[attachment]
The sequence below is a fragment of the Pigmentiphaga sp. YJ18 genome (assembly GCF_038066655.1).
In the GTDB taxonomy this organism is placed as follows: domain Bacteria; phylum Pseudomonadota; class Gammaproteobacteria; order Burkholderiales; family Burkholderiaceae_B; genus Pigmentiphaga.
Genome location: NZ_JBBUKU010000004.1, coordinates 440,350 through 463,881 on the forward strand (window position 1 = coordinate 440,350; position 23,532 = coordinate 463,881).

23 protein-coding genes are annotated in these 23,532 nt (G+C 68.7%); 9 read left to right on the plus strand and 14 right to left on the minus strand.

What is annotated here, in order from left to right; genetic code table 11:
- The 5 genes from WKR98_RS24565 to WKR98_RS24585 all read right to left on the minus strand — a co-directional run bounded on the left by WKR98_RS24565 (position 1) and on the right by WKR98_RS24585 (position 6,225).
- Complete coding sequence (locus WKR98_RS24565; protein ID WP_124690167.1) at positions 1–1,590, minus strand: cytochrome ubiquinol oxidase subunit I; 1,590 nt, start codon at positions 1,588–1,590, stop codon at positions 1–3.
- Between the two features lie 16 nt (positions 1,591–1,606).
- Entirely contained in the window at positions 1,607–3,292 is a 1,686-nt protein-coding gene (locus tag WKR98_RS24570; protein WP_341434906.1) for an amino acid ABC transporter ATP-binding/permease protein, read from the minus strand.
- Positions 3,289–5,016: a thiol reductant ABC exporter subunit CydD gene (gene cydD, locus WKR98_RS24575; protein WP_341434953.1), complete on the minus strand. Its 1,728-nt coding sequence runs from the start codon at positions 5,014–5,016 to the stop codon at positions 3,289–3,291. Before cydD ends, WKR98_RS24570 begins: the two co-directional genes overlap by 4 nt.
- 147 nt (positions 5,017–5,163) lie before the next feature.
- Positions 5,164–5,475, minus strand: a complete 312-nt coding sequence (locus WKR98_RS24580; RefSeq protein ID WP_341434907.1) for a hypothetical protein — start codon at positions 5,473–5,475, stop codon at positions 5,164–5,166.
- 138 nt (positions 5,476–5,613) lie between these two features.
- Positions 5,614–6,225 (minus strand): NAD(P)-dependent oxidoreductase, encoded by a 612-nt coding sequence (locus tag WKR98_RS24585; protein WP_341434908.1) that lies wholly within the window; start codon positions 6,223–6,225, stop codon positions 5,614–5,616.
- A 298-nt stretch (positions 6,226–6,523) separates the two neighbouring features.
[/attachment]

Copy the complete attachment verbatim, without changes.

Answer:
The sequence below is a fragment of the Pigmentiphaga sp. YJ18 genome (assembly GCF_038066655.1).
In the GTDB taxonomy this organism is placed as follows: domain Bacteria; phylum Pseudomonadota; class Gammaproteobacteria; order Burkholderiales; family Burkholderiaceae_B; genus Pigmentiphaga.
Genome location: NZ_JBBUKU010000004.1, coordinates 440,350 through 463,881 on the forward strand (window position 1 = coordinate 440,350; position 23,532 = coordinate 463,881).

23 protein-coding genes are annotated in these 23,532 nt (G+C 68.7%); 9 read left to right on the plus strand and 14 right to left on the minus strand.

What is annotated here, in order from left to right; genetic code table 11:
- The 5 genes from WKR98_RS24565 to WKR98_RS24585 all read right to left on the minus strand — a co-directional run bounded on the left by WKR98_RS24565 (position 1) and on the right by WKR98_RS24585 (position 6,225).
- Complete coding sequence (locus WKR98_RS24565; protein ID WP_124690167.1) at positions 1–1,590, minus strand: cytochrome ubiquinol oxidase subunit I; 1,590 nt, start codon at positions 1,588–1,590, stop codon at positions 1–3.
- Between the two features lie 16 nt (positions 1,591–1,606).
- Entirely contained in the window at positions 1,607–3,292 is a 1,686-nt protein-coding gene (locus tag WKR98_RS24570; protein WP_341434906.1) for an amino acid ABC transporter ATP-binding/permease protein, read from the minus strand.
- Positions 3,289–5,016: a thiol reductant ABC exporter subunit CydD gene (gene cydD, locus WKR98_RS24575; protein WP_341434953.1), complete on the minus strand. Its 1,728-nt coding sequence runs from the start codon at positions 5,014–5,016 to the stop codon at positions 3,289–3,291. Before cydD ends, WKR98_RS24570 begins: the two co-directional genes overlap by 4 nt.
- 147 nt (positions 5,017–5,163) lie before the next feature.
- Positions 5,164–5,475, minus strand: a complete 312-nt coding sequence (locus WKR98_RS24580; RefSeq protein ID WP_341434907.1) for a hypothetical protein — start codon at positions 5,473–5,475, stop codon at positions 5,164–5,166.
- 138 nt (positions 5,476–5,613) lie between these two features.
- Positions 5,614–6,225 (minus strand): NAD(P)-dependent oxidoreductase, encoded by a 612-nt coding sequence (locus tag WKR98_RS24585; protein WP_341434908.1) that lies wholly within the window; start codon positions 6,223–6,225, stop codon positions 5,614–5,616.
- A 298-nt stretch (positions 6,226–6,523) separates the two neighbouring features.